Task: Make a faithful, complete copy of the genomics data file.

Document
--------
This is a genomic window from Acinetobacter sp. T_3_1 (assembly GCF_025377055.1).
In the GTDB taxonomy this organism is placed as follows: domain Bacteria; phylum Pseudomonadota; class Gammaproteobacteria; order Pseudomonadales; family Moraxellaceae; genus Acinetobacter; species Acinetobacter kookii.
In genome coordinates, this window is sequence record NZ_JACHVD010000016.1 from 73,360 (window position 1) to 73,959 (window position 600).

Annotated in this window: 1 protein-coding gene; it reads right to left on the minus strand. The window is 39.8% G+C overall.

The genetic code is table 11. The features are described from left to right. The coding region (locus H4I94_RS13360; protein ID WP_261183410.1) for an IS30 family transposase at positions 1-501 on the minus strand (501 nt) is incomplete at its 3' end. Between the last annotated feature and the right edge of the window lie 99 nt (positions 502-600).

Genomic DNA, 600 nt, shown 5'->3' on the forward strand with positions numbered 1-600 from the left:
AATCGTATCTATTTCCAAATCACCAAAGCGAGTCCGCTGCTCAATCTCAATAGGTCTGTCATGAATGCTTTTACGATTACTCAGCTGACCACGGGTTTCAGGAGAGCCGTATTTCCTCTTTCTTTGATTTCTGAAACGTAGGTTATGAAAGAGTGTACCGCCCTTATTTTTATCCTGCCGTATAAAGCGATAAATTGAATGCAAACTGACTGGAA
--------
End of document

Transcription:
This is a genomic window from Acinetobacter sp. T_3_1 (assembly GCF_025377055.1).
In the GTDB taxonomy this organism is placed as follows: domain Bacteria; phylum Pseudomonadota; class Gammaproteobacteria; order Pseudomonadales; family Moraxellaceae; genus Acinetobacter; species Acinetobacter kookii.
In genome coordinates, this window is sequence record NZ_JACHVD010000016.1 from 73,360 (window position 1) to 73,959 (window position 600).

Annotated in this window: 1 protein-coding gene; it reads right to left on the minus strand. The window is 39.8% G+C overall.

The genetic code is table 11. The features are described from left to right. The coding region (locus H4I94_RS13360; protein ID WP_261183410.1) for an IS30 family transposase at positions 1-501 on the minus strand (501 nt) is incomplete at its 3' end. Between the last annotated feature and the right edge of the window lie 99 nt (positions 502-600).

Genomic DNA, 600 nt, shown 5'->3' on the forward strand with positions numbered 1-600 from the left:
AATCGTATCTATTTCCAAATCACCAAAGCGAGTCCGCTGCTCAATCTCAATAGGTCTGTCATGAATGCTTTTACGATTACTCAGCTGACCACGGGTTTCAGGAGAGCCGTATTTCCTCTTTCTTTGATTTCTGAAACGTAGGTTATGAAAGAGTGTACCGCCCTTATTTTTATCCTGCCGTATAAAGCGATAAATTGAATGCAAACTGACTGGAA